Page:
The American Philosophical Society awarded its 2018 Magellanic Premium Medal to astronomer Sandra Faber at a meeting of the society in Philadelphia on April 26.
Faber, a professor emeritus of astronomy and astrophysics at UC Santa Cruz, was recognized “for her contributions to the study of galaxy formation and evolution, which have transformed our understanding of these building blocks of the Universe and set the agenda for years to come. From the discovery of the Faber-Jackson relation to her fundamental contributions to the cold dark matter theory of galaxy formation, she has made galaxy formation and evolution a quantitative science.”
Faber has been one of the leading optical astronomers since the 1970s, and her contributions have changed the study of galaxies from a qualitative to a quantitative science. Her observations and analysis showed the quantitative relations among mass, size, velocity dispersion, stellar populations, and resident black holes in the massive elliptical galaxies that are the bedrock of extragalactic astronomy. Among the earliest observers to recognize the prevalence and importance of dark matter, she also was among the earliest to note how feedback from supernova winds would alter the evolution of galaxies. Her numerous prescient contributions form the basis on which modern understanding of galaxy evolution now stands.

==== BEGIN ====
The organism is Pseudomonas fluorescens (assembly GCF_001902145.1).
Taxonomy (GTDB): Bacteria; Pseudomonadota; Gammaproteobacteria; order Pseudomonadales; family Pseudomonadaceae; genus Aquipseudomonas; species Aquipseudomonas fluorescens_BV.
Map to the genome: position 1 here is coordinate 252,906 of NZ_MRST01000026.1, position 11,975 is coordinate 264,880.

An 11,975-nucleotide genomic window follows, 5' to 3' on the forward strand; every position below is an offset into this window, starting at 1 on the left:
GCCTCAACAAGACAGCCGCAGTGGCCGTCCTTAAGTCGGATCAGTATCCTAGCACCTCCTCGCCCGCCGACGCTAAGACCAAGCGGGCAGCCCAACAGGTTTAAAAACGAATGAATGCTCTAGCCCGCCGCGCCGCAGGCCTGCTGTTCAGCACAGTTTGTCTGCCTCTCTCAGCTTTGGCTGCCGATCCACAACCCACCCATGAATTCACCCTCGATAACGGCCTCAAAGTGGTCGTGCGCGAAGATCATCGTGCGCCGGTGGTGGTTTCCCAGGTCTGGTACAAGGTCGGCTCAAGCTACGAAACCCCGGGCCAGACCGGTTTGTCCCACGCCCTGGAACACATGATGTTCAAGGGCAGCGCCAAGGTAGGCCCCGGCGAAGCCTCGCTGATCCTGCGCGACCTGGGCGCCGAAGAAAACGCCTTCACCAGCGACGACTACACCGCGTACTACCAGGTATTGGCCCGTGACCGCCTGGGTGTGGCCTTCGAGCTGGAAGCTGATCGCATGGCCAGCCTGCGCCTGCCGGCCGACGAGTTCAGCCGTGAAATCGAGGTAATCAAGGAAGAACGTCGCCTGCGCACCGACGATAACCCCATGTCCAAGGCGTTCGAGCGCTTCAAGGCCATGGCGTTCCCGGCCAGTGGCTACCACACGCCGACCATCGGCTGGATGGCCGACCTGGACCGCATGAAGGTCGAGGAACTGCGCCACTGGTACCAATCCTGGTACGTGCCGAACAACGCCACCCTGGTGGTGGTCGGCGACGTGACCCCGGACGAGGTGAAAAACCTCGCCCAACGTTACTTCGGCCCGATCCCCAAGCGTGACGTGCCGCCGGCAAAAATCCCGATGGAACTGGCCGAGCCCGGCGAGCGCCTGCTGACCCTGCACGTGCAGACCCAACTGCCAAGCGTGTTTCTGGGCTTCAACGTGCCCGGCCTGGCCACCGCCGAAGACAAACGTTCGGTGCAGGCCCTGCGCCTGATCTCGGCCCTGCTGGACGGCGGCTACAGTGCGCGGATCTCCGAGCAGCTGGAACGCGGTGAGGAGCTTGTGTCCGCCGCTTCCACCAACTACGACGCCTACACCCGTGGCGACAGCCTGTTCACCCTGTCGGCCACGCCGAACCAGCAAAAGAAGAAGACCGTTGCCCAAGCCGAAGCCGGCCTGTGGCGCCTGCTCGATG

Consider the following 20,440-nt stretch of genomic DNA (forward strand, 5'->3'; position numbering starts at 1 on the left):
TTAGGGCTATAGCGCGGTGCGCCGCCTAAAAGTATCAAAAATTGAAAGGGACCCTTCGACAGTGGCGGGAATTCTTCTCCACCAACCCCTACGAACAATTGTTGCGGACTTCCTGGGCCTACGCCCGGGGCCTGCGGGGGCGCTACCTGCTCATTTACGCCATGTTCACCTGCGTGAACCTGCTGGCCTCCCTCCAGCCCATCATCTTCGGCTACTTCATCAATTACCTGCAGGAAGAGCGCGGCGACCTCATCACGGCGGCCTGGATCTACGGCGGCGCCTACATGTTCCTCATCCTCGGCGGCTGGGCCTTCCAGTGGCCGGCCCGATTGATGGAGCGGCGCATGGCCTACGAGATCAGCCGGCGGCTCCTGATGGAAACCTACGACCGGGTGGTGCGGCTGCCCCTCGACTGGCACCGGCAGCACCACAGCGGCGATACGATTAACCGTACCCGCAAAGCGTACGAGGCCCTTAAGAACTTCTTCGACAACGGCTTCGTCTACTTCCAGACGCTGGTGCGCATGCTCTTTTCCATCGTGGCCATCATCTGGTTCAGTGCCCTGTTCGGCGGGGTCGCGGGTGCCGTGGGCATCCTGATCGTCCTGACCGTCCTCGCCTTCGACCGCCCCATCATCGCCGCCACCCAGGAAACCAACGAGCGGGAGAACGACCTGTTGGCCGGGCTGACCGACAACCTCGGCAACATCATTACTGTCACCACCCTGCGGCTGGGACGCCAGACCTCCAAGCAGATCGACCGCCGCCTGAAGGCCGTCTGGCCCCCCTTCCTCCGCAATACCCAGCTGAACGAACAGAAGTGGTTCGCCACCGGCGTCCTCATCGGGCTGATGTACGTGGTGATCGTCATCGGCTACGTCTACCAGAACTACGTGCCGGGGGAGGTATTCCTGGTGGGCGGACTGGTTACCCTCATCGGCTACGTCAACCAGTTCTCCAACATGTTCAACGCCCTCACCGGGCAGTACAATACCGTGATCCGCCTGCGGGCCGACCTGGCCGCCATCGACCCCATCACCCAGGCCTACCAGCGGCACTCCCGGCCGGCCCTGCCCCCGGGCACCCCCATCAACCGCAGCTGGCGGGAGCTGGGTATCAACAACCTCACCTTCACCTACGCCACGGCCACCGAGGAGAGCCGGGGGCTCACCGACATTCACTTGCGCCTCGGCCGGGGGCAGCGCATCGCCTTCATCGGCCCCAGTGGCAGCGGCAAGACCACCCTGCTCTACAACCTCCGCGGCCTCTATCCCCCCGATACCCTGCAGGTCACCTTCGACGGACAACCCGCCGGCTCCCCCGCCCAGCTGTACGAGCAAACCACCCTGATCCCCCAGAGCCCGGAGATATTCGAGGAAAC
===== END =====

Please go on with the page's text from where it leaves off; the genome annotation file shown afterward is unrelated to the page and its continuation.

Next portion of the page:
Faber has received many awards and honors for her work, including the National Medal of Science in 2013. She was elected a member of the American Philosophical Society in 2001.
The Magellanic Premium Medal was established in 1786 from a gift of 200 guineas by John Hyacinth de Magellan of London, “for a gold medal to be awarded from time to time under prescribed terms, to the author of the best discovery or most useful invention relating to navigation, astronomy, or natural philosophy (mere natural history only excepted).” First awarded in 1790, it is the oldest medal recognizing scientific achievements given by a North American institution.